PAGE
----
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The Wraithwood Ritual
by Paul Edward Costa

ONDERNEATH the midday sun, three children waited for the Preacher at the furthest limits of Secondary Source. Soon he would come dancing over the rolling horizon in his white hood and cloak, hunched over in his robes, his arms raised in the shape of a Y, his bent legs prancing nimbly beneath him. He would come holding an iron staff and wearing a rainbow mask.
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Eaten By Wolves by Holly Grace

You are gone to the outdoor toilet, slots cut in the wooden platform where you hunker down; insides pour out uninhibited—stream, steam, dogs bark and donkeys bray. I roll over in bed, look for the torch. Did you take it, did you really go outside? I thought you went. Ten minutes pass. Usually you're back by now.

Shadow Dancer by Janetta R. Lower

Come on in. I can see you're cold. Come closer to the fire. Doesn't it smell good? The cedar burns clean and righteous and its sharp pungency make you feel holy, safe and simple inside our circle, doesn't it? Go ahead. Relax. Stretch your fingers and mind over its warmth as my words pull you closer to its heat. Don't mind the winter storm outside. I know you hear its gritty blasts protesting against our stained glass windows but you're safe by our fire. Western winds howl above our heads and seep into our chimney cracks, sending a chilly whisper across your neck and a delicious shiver down your spine. Your pulse thrills as shadows gather in the far corner of our room and an inky jet of blood stains your cheeks with roses. Please don't worry. You're safe inside our circle; with me, there is nothing to fear. Your first time is my best time to latch rhythm with the right line. But tonight, I won't tell you about the first time, nor scare you with the worst time—when, lurching pale and blue—no, wait. I'll hold that terrible true and share this tale with you:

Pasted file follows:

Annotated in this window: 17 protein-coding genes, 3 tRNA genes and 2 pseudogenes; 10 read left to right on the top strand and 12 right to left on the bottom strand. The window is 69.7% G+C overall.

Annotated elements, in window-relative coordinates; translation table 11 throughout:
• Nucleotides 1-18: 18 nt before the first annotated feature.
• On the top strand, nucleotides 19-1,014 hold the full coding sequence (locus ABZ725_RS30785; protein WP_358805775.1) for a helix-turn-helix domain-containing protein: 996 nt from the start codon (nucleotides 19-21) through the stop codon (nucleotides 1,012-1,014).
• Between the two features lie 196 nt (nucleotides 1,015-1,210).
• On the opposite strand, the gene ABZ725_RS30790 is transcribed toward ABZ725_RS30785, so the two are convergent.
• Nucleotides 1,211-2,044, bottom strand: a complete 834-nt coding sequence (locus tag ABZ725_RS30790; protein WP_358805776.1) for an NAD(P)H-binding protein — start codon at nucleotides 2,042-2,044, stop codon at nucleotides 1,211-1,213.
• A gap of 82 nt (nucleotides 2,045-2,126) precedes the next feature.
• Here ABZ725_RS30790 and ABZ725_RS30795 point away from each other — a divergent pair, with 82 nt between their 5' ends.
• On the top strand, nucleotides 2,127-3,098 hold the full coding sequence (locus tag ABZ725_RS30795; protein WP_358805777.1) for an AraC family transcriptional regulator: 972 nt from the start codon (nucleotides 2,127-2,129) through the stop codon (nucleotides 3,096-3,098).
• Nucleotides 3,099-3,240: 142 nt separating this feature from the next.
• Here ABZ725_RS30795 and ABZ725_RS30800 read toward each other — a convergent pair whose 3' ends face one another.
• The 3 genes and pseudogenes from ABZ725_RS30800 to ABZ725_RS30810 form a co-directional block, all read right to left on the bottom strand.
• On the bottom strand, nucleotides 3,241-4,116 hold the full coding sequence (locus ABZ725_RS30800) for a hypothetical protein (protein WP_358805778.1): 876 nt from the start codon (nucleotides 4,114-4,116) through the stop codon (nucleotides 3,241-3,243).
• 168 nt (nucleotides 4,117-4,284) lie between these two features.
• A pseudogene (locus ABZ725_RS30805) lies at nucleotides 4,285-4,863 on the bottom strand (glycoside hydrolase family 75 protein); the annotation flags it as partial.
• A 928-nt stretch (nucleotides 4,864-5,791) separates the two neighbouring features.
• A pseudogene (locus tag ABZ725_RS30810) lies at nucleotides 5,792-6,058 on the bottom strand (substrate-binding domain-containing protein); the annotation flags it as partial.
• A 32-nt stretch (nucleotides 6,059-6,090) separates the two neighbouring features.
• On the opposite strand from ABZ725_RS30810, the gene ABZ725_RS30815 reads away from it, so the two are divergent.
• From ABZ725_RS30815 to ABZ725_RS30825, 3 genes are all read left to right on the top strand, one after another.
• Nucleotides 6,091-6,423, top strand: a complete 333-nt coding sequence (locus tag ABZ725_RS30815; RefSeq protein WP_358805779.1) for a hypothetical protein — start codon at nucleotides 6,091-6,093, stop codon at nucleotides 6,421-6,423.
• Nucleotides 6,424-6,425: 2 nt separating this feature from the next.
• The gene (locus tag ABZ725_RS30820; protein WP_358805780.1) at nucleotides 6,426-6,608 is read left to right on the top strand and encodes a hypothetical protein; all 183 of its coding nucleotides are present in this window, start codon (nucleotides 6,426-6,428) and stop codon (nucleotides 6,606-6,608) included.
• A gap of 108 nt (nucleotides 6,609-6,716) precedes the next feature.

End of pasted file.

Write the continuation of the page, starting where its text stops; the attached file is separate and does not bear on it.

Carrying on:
“...you don't tug on Superman's cape
you don't spit into the wind...”
by Floyd Longworth

Once upon a time in the eighties there was a bar just south of Public Square on Ontario called the London (now a parking lot). Bands touring and staying at Stouffer's (also no longer there) would hang out and drink in the working class bar. One morning after a night of getting smashed, on my way home I decided to stop at the London for an eyeopener. As I was walking across Ontario, the door to the London flew open and into the Gray Clevo [1] morn stalked Johnny Rotten. It was during his Peacock colored dreads period and he was on tour with Public Image Ltd. Drunk and giddy with excitement, I pointed directly at him and said the first thing that came to mind: "Johnny Rotten!" I exclaimed. "It's Lydon," he sneered back at me. Ever the drunken, quick witted guy, I retorted: "Johnny Lydon!" "It's Rotten," he shot back passing me by as he made his way across Ontario to Stouffer's.

Your Penis by Clare Bowden

If you popped a pair of glasses and a Groucho moustache on it, you could have your own street performance set. People would flock from miles away, maybe even from distant shores. You could be a minor celebrity and appear in Dazed and Confused. They'd do you up with matte make-up and you could say things like “I feel that art and love are interconnected concepts. Both allow you to carve out tiny shells in which we can make our homes,” and punch yourself in the face afterwards, descend into self-loathing, develop a problem with alcohol, appear in the National Enquirer under a gaudy headline and realise that you'd been mutated by the pressure of celebrity. Emboldened, you'd move to England to make a new life for yourself. You'd appear in a documentary twenty years down the line about celebrities who suddenly disappeared and make a reference to me that would get on my nerves.